Use this URL to cite or link to this record in EThOS: https://ethos.bl.uk/OrderDetails.do?uin=uk.bl.ethos.790680
Title: Investigating the neutral sodium emissions observed at comets
Author: Birkett, K. S.
ISNI:       0000 0004 8498 8502
Awarding Body: UCL (University College London)
Current Institution: University College London (University of London)
Date of Award: 2017
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Abstract:
Neutral sodium emission is typically very easy to detect in comets, and has been seen to form a distinct neutral sodium tail at some comets. If the source of neutral cometary sodium could be determined, it would shed light on the composition of the comet, therefore allowing deeper understanding of the conditions present in the early solar system. Detection of neutral sodium emission at other solar system objects has also been used to infer chemical and physical processes that are difficult to measure directly. Neutral cometary sodium tails were first studied in depth at comet Hale-Bopp, but to date the source of neutral sodium in comets has not been determined. Many authors considered that orbital motion may be a significant factor in conclusively identifying the source of neutral sodium, so in this work details of the development of the first fully heliocentric distance and velocity dependent orbital model, known as COMPASS, are presented. COMPASS is then applied to a range of neutral sodium observations, including spectroscopic measurements at comet Hale-Bopp, wide field images of comet Hale-Bopp, and SOHO/LASCO observations of neutral sodium tails at near-Sun comets. The author finds that COMPASS is relatively successful at reproducing the morphology of the neutral sodium tails seen in wide field images, and to a lesser extent the intensity profiles produced by spectroscopic measurements. The success of COMPASS indicates that the current understanding of the physics of the production and evolution of neutral cometary sodium is broadly accurate. Using a simplistic dust tail source the author also finds that a source of neutral sodium within the dust tail is likely to result in a secondary neutral sodium tail feature, that has not yet been observed to the best of their knowledge.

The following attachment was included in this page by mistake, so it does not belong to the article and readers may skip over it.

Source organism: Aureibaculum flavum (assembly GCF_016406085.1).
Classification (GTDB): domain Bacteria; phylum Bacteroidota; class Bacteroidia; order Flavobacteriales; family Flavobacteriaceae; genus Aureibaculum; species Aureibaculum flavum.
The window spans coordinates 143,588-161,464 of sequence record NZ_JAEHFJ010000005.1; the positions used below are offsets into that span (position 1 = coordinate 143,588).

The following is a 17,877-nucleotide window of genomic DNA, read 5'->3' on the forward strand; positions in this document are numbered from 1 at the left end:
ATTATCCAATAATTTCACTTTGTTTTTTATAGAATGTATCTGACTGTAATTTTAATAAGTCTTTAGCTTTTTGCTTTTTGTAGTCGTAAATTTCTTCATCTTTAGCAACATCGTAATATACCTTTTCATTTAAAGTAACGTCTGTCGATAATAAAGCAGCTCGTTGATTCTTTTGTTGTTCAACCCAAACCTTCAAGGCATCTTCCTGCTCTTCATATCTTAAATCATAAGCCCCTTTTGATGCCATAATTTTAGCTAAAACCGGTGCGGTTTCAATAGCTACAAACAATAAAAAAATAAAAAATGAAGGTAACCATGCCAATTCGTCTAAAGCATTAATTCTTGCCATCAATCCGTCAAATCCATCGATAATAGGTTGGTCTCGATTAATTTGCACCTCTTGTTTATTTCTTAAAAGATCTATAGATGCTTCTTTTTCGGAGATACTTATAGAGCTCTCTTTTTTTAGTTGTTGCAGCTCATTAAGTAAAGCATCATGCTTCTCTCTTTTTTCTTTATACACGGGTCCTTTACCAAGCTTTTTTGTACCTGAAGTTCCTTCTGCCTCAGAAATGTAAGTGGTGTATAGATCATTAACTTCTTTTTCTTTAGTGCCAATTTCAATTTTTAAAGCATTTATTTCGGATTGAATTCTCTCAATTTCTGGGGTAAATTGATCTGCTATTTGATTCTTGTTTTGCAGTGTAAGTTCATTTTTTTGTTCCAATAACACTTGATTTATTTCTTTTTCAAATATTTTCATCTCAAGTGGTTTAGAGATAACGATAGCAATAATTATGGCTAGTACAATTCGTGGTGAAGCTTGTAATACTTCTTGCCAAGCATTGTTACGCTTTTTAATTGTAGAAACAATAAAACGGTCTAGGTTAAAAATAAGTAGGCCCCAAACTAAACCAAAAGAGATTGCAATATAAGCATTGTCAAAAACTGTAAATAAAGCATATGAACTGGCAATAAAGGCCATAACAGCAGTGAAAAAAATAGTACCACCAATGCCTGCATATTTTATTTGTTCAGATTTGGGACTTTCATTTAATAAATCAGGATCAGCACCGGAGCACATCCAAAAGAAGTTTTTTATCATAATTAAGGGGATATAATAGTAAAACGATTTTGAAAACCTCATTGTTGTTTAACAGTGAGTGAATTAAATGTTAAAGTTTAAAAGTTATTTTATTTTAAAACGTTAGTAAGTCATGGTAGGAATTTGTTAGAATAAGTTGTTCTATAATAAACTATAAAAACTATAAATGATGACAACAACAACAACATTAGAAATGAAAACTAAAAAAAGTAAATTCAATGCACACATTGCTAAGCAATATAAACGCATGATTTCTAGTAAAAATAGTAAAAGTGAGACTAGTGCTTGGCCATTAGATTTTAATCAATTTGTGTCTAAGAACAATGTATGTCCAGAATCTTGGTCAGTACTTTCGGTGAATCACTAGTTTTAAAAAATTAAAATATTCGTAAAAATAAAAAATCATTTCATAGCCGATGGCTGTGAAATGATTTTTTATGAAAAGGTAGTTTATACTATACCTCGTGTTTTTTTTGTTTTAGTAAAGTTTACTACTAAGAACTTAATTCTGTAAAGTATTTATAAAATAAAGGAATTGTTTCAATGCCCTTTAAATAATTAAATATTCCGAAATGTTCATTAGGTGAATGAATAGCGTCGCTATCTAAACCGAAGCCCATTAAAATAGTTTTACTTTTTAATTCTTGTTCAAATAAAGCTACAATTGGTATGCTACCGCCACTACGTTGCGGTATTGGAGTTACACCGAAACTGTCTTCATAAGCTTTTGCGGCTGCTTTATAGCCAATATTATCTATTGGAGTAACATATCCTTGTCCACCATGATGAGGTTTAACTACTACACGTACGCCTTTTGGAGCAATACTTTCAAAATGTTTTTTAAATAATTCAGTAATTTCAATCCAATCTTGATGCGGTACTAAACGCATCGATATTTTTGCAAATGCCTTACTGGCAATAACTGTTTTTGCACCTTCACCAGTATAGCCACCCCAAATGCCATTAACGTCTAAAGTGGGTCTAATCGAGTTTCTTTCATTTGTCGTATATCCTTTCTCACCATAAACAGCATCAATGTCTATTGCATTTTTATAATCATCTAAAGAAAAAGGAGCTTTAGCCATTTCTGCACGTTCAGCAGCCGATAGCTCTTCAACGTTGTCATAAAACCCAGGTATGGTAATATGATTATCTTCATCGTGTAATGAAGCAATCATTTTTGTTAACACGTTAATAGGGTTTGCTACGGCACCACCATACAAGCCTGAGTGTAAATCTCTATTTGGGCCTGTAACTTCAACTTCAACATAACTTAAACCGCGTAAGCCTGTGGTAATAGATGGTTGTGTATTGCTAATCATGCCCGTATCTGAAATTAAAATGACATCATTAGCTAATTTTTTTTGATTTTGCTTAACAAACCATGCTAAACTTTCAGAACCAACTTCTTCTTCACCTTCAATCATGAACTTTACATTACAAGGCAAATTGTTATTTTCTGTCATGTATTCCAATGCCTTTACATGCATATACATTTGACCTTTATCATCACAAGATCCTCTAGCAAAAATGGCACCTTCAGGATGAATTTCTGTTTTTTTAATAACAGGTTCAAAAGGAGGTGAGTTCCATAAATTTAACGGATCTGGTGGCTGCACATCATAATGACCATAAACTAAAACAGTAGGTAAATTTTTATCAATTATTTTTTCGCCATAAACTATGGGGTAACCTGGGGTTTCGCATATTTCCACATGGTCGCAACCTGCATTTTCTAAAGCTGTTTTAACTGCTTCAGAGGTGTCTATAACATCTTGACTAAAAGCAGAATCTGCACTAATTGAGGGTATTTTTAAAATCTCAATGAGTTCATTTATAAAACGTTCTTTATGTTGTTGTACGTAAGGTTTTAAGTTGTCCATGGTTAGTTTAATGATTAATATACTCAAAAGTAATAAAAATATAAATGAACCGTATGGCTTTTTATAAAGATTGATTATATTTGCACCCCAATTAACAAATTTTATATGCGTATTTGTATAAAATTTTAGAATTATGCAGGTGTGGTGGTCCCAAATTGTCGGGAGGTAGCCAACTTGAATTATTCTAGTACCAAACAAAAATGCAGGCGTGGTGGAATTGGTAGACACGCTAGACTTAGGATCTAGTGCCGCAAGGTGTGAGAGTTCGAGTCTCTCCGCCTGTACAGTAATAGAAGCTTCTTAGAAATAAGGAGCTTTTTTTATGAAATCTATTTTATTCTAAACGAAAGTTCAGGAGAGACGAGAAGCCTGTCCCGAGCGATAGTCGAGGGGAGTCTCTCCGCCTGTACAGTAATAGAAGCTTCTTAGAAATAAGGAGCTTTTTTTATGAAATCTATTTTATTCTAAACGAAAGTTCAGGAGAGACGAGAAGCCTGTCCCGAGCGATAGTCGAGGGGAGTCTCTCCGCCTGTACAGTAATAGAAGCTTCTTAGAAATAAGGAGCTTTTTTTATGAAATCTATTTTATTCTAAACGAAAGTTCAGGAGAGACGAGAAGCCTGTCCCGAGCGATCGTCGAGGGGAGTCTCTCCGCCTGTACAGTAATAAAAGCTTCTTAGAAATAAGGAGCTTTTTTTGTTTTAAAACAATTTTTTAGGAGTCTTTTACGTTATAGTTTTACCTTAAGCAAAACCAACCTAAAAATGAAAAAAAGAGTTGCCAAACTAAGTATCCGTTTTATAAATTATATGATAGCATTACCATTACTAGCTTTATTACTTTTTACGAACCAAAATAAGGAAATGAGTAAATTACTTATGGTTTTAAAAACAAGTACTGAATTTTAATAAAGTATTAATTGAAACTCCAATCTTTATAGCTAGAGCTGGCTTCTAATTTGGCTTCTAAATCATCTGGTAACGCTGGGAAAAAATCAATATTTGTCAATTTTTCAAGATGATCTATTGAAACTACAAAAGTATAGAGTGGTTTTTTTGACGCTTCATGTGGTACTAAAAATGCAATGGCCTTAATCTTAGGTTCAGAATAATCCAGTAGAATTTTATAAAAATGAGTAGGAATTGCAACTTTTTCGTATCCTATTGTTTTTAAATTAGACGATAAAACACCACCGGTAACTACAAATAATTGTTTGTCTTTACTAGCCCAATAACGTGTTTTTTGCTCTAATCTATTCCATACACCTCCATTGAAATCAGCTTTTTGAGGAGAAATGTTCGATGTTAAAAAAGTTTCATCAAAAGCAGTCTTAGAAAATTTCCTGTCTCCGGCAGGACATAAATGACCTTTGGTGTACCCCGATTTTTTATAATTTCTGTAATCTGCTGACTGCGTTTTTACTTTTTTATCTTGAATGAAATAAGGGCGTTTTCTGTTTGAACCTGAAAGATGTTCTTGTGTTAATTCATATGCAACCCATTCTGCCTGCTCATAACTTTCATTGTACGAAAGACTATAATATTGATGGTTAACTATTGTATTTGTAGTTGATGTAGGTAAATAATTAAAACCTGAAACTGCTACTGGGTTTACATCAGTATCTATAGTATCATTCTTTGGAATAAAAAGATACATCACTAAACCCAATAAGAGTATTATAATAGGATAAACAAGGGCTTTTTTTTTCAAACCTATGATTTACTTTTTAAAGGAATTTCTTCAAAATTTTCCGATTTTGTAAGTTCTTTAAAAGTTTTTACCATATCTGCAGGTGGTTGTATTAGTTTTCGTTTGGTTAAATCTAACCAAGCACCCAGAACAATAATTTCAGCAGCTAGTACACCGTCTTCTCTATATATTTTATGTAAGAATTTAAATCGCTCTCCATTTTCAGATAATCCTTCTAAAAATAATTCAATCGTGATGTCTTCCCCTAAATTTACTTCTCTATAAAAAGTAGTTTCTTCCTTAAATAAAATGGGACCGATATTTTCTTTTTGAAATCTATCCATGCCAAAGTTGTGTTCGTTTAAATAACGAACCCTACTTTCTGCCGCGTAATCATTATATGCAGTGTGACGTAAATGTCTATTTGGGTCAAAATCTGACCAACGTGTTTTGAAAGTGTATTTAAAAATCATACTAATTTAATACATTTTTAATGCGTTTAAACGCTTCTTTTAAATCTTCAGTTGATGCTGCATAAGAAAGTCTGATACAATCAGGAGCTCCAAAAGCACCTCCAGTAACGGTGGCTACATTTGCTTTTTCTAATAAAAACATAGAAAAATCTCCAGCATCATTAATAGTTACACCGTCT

Supervisor: Jones, G. H. ; Coates, A. J. Sponsor: Not available
Qualification Name: Thesis (Ph.D.) Qualification Level: Doctoral
EThOS ID: uk.bl.ethos.790680  DOI: Not available
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